Seafood is the thing to eat in Venice. We left, our bellies full, invigorated and ready to face the day. Here’s the obligatory photo of St. Mark’s Square covered in pigeons and tourists:




One theme you’ll find rampant in our fancy eating excursions abroad (and I say fancy to make clear that these aren’t places I’d go to if I were backpacking in Europe with friends) is the importance given to the view. My parents are big view mavens and Venice rewards their passion quite well as you can see in this photo of mom and Michael astride the great waterway:


幸运的是,这里的食物at the Grand Canal restaurant was equally meritorious. We started with my parents’ favorite Italian appetizer: mozzarella caprese. That’s tomatoes, basil and mozzarella cheese. See photo:


我喜欢这种方式,但一家人坚持要倾注香醋。我可能是错的,但我认为这在意大利文化中皱了皱眉:至少当我们去达·西尔瓦诺(Da Silvano)时,服务员拒绝用像醋这样的任何涩味的东西来弄脏马苏里拉奶酪。但是我不会判断我的父母用糖浆发酵葡萄酒涂上完美的马苏里拉奶酪。每个人自己。

Now I’m not some jive-ass food blogger who travels abroad and then doesn’t take notes on what he ate in the language of the country where it was eaten. For my pasta course, I ordered–get ready for this: “‘Bigoli in Salsa’ Alla Veneziana.” (Translation: Wholewheat spaghetti in a light anchovy sauce.)


This was lovely: fishy and pungent. My dad found it too strong (he ordered one too) but I enjoyed it for its strength of character. This bigoli made a big ‘ole impact.

Then, for my main entree, a very fatty choice: “Fritto Misto di Pesce con Salsa Tartara; friture de poisson de l’Adriatique, sauce tartare.” (Translation: fried fish and tartar sauce.)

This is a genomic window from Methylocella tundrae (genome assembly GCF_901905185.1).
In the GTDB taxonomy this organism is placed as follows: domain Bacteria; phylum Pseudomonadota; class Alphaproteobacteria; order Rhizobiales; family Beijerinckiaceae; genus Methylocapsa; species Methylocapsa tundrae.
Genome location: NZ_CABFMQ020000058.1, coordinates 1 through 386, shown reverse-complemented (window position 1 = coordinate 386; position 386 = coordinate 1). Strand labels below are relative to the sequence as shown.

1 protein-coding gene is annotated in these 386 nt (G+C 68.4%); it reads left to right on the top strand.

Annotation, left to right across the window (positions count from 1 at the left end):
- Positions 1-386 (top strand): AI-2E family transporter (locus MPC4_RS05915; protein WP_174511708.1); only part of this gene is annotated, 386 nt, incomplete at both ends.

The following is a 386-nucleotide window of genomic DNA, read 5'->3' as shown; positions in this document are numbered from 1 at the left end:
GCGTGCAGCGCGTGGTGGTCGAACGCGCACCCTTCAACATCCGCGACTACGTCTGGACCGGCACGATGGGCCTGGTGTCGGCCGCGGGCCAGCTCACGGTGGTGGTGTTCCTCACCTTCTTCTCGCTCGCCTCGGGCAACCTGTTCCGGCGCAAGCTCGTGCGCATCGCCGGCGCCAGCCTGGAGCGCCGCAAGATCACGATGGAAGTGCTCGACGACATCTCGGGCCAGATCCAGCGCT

Sometimes I like to show off when I order and this was a case of getting ahead of myself. I knew fritto misto was classic Italian because I’d seen Mario Batali do some fritting of his misto but all this fried fish was a little heavy. With that said, it was tasty. Not my favorite, but good nonetheless.

What was truly excellent was the dessert but not the chocolate one you see:


最重要的是 - 不良拼写:Zabayonne。这是杏仁的善良,在我效忠奶油意大利甜点中超过了提拉玛苏。桌子上的每个人都吞噬了它。强烈推荐,假设您可以更好地拼写。

And now for some controversy. Eager to share in the customs of local Italians, I decided that I would drink coffee like they drink coffee: cappuchino in the morning and then espresso after a meal. As Amanda Hesser makes clear in “Cooking for Mr. Latte,” Italians find milk too heavy to drink after a large meal. Espresso is the perfect complement because it gets you your coffee fix without loading you up. I ordered myself one and my mother was enraged:


Enraged, you see, because “you’ll be up all night.” Espresso to her and to most people equates with electric volt of caffeine. I’ve heard various theories–I even wrote about one where a waitress told us that espresso has less caffeine than coffee because caffeine dissolves in water and espresso has less water. In any case, I still went to bed without any trouble. Michael had one too (I’m a trendsetting brother) and he slept without problem.